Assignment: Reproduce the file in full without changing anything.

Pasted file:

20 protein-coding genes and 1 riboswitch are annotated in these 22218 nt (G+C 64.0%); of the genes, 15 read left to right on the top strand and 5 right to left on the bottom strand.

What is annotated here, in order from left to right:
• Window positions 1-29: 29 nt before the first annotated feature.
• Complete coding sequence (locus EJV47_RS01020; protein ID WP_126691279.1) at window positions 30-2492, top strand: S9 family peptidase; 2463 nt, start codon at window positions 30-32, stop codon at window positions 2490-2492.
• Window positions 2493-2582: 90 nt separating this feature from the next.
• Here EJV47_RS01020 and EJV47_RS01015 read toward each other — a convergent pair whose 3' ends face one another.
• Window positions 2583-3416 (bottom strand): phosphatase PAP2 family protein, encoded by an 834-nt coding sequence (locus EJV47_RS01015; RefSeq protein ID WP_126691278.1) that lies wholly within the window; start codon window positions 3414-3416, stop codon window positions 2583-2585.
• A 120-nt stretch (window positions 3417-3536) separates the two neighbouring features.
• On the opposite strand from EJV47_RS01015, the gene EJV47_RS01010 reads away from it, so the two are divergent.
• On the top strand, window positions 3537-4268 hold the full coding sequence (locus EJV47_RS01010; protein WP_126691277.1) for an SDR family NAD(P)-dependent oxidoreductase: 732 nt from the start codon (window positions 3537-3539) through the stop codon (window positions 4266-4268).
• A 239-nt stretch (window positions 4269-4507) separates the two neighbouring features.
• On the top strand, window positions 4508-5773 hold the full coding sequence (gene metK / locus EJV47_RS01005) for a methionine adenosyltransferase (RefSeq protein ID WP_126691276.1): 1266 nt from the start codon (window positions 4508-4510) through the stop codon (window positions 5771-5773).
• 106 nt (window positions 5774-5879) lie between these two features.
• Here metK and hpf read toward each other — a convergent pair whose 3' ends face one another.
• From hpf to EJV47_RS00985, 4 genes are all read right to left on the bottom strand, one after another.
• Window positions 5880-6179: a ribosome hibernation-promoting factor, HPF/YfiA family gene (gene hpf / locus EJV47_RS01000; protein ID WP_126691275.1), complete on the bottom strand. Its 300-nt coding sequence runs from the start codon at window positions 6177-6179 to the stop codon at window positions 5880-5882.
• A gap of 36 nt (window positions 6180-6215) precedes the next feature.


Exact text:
20 protein-coding genes and 1 riboswitch are annotated in these 22218 nt (G+C 64.0%); of the genes, 15 read left to right on the top strand and 5 right to left on the bottom strand.

What is annotated here, in order from left to right:
• Window positions 1-29: 29 nt before the first annotated feature.
• Complete coding sequence (locus EJV47_RS01020; protein ID WP_126691279.1) at window positions 30-2492, top strand: S9 family peptidase; 2463 nt, start codon at window positions 30-32, stop codon at window positions 2490-2492.
• Window positions 2493-2582: 90 nt separating this feature from the next.
• Here EJV47_RS01020 and EJV47_RS01015 read toward each other — a convergent pair whose 3' ends face one another.
• Window positions 2583-3416 (bottom strand): phosphatase PAP2 family protein, encoded by an 834-nt coding sequence (locus EJV47_RS01015; RefSeq protein ID WP_126691278.1) that lies wholly within the window; start codon window positions 3414-3416, stop codon window positions 2583-2585.
• A 120-nt stretch (window positions 3417-3536) separates the two neighbouring features.
• On the opposite strand from EJV47_RS01015, the gene EJV47_RS01010 reads away from it, so the two are divergent.
• On the top strand, window positions 3537-4268 hold the full coding sequence (locus EJV47_RS01010; protein WP_126691277.1) for an SDR family NAD(P)-dependent oxidoreductase: 732 nt from the start codon (window positions 3537-3539) through the stop codon (window positions 4266-4268).
• A 239-nt stretch (window positions 4269-4507) separates the two neighbouring features.
• On the top strand, window positions 4508-5773 hold the full coding sequence (gene metK / locus EJV47_RS01005) for a methionine adenosyltransferase (RefSeq protein ID WP_126691276.1): 1266 nt from the start codon (window positions 4508-4510) through the stop codon (window positions 5771-5773).
• 106 nt (window positions 5774-5879) lie between these two features.
• Here metK and hpf read toward each other — a convergent pair whose 3' ends face one another.
• From hpf to EJV47_RS00985, 4 genes are all read right to left on the bottom strand, one after another.
• Window positions 5880-6179: a ribosome hibernation-promoting factor, HPF/YfiA family gene (gene hpf / locus EJV47_RS01000; protein ID WP_126691275.1), complete on the bottom strand. Its 300-nt coding sequence runs from the start codon at window positions 6177-6179 to the stop codon at window positions 5880-5882.
• A gap of 36 nt (window positions 6180-6215) precedes the next feature.